Spring 2012: A New National Project

In December 2011, TLG and its National Center for Parents with Disabilities and their Families was awarded a five-year multi-million dollar federal grant for a new national project that includes research, training, consultations and materials for U.S. families with disabilities. See more about our new national project: Families with Disabilities Across the Lifespan: Disability Culture Perspectives.

One of our new projects involves continuing to offer college scholarships for young adults who have a parent with a disability as well as an extensive research study on this group. Applications for the 2012 scholarships are now closed, but new scholarships will be available in January 2013. As part of the study, we’ve already received over 1,000 essays from these young adults who have written essays on the experience of having a parent with a disability. Below are a couple samples from nearly 2,000 essays:

One student wrote:

"As a child, I quickly learned that my mom wasn’t normal to everybody else. Anywhere we went, people would stare at her crutches and legs. Back then I would get upset and wonder why they thought staring was a good thing, or why they had to act like she was so different. To me, she was just like everyone else, the only difference was that she had four legs to walk with, and to a little kid, four legs is definitely better than two. I don’t remember a lot of experiences in my life that stand out because of her disability because she doesn’t let it hinder her from having a normal life. She won’t even pay attention to greeters at the store who ask her if she wants a motorized cart, and she goes on theme park rides and plays tag the same as everybody else."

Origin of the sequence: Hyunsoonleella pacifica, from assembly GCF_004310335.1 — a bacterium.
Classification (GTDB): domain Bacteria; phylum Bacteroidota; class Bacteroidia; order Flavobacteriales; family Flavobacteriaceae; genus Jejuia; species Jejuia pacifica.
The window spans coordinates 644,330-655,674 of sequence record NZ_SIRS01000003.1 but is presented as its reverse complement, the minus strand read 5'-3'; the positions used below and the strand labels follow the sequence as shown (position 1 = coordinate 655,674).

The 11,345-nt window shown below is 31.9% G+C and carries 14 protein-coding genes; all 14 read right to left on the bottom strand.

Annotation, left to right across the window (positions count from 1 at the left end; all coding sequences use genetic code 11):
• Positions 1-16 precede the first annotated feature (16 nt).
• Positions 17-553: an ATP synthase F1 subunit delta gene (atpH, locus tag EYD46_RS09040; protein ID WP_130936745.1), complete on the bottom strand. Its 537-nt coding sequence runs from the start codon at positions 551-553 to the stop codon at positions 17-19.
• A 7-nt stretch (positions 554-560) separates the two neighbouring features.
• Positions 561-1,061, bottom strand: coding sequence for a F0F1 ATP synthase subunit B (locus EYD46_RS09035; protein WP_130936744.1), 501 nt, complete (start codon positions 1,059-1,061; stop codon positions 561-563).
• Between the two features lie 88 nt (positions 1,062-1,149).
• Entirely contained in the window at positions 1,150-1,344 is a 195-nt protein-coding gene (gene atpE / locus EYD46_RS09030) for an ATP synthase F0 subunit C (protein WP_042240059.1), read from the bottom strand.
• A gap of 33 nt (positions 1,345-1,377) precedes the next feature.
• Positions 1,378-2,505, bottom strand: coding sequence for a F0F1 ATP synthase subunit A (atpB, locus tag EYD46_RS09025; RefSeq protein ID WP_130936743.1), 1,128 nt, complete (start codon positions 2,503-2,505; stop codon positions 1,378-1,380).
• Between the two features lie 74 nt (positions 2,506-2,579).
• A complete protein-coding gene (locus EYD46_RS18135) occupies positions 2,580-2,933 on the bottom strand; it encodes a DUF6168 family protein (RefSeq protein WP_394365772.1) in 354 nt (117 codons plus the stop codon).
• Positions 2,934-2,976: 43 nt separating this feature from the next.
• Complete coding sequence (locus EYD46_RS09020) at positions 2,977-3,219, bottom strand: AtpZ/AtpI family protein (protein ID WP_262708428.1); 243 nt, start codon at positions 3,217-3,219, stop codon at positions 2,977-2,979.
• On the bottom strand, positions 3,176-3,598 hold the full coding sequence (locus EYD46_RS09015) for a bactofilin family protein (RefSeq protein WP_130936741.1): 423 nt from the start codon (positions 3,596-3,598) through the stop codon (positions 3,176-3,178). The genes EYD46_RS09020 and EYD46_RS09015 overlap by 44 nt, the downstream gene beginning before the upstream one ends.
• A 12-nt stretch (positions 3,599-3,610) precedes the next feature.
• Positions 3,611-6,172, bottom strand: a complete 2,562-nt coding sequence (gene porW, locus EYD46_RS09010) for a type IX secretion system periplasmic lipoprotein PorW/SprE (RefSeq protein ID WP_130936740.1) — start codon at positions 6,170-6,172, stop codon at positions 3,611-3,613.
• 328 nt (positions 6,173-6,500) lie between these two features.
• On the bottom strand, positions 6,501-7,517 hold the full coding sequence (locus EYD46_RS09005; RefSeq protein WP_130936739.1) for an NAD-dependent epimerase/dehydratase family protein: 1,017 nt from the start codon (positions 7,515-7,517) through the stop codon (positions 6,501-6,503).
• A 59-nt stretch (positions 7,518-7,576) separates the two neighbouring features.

Another student wrote:

"While going through this, my mom taught me a lot. She taught me that even when times are tough, you can continue with your life and find a way to be happy. One story of my mom that stands out the most to me and that I love telling to my friends and family is when she first lost her eye to cancer. A few months after she had her fake eye fitted and colored like her real eye we came home from the hospital. The friend I had been spending the most time with came over. My friend asked how she was doing and my mom replied, “Much better! Want to see something cool?” “Sure.” She said. As I looked not knowing what my mother was going to do. She then put one hand to her eye slightly bending over, dramatically screaming, “Oh my god my eye!” She then held her hand out for us to see her fake eye. My friend looked surprised and then said, “That’s awesome! Can you do it again?” My mom laughed and walked to the bathroom to sanitize her eye before putting it back in. This is just one memory I have of my mom that’s shown me how to take a bad experience and make it fun."